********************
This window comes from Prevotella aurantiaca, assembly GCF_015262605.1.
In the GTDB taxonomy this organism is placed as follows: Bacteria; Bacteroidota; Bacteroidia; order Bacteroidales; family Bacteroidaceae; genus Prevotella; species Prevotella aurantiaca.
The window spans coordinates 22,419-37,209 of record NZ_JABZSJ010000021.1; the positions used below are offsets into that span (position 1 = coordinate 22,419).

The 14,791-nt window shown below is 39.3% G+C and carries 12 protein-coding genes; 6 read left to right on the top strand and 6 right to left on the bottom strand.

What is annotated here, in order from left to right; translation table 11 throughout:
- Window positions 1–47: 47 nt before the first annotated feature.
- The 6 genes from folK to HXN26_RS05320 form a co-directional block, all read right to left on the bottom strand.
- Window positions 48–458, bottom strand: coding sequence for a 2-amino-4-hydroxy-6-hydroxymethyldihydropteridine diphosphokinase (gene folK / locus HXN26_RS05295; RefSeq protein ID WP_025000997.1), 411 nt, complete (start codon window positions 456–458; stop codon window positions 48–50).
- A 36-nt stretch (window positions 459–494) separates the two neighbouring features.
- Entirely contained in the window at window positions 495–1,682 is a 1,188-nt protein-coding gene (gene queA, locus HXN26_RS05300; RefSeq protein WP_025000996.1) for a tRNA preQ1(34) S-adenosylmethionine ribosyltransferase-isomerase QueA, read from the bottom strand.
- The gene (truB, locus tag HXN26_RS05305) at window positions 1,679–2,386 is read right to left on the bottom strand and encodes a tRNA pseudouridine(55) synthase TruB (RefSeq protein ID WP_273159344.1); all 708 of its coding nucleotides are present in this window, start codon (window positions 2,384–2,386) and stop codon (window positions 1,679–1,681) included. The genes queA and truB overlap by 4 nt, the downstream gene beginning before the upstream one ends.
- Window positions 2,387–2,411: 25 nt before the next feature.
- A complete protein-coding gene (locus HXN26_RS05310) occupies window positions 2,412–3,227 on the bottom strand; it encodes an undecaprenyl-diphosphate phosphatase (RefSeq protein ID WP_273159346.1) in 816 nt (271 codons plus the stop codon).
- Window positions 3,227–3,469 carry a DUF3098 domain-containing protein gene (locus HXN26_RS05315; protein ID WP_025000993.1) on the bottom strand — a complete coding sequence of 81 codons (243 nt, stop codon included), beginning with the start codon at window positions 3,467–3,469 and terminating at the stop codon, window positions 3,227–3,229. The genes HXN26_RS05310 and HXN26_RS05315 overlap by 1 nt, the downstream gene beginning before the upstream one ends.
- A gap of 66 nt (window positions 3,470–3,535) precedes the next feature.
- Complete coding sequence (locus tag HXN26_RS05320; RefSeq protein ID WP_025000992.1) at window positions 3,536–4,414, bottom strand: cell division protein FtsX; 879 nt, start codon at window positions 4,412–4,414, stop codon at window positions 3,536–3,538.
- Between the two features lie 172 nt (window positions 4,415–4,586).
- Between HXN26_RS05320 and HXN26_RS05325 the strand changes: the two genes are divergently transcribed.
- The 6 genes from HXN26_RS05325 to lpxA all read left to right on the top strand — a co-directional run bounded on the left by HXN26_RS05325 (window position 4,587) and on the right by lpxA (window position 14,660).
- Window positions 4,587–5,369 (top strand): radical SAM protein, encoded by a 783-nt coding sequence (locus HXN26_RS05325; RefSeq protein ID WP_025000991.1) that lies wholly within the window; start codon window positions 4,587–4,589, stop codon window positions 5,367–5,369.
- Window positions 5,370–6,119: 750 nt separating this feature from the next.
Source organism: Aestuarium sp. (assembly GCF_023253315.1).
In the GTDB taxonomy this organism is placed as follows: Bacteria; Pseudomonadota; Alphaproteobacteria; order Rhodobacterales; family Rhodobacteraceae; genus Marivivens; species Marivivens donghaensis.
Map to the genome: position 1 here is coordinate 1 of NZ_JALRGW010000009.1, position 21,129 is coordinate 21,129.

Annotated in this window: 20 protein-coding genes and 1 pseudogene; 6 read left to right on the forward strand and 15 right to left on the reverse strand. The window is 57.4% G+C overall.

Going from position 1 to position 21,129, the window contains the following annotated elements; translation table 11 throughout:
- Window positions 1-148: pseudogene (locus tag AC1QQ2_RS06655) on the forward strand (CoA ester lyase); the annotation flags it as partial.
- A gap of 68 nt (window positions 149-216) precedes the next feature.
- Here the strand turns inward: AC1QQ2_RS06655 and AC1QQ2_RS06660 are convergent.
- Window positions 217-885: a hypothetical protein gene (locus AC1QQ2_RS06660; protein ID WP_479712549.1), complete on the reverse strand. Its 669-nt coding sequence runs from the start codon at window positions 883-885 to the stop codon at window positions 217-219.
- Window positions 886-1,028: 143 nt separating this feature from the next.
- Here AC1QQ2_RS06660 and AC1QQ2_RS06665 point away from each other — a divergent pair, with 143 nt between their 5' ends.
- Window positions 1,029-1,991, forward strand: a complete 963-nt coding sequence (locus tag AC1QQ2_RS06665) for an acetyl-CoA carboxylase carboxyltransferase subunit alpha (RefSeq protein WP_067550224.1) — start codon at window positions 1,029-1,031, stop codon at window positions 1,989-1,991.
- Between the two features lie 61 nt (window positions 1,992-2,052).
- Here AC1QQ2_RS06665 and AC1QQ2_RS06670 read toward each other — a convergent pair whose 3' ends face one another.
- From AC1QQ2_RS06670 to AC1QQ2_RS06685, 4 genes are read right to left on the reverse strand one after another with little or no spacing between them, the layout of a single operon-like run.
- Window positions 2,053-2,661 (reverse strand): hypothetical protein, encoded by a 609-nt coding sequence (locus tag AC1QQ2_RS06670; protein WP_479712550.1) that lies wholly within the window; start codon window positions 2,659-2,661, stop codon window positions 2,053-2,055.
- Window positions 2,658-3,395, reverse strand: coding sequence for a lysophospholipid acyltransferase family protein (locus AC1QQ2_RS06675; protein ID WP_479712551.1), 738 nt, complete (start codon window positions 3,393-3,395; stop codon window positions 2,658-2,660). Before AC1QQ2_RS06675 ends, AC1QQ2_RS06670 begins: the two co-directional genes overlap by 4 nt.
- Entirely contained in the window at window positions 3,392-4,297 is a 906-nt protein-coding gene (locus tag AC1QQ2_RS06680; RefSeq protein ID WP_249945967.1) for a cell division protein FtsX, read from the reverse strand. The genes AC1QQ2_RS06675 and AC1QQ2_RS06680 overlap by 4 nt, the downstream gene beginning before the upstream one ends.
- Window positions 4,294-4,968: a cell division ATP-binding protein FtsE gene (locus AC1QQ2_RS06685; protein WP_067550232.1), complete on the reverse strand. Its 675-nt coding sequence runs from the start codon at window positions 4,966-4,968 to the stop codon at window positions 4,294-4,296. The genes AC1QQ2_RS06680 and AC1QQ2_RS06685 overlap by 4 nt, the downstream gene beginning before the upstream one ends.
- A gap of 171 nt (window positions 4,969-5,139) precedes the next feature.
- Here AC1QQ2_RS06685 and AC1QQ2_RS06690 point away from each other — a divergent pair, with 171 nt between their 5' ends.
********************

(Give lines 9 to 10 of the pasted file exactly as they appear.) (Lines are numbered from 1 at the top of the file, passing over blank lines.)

- A 36-nt stretch (window positions 459–494) separates the two neighbouring features.
- Entirely contained in the window at window positions 495–1,682 is a 1,188-nt protein-coding gene (gene queA, locus HXN26_RS05300; RefSeq protein WP_025000996.1) for a tRNA preQ1(34) S-adenosylmethionine ribosyltransferase-isomerase QueA, read from the bottom strand.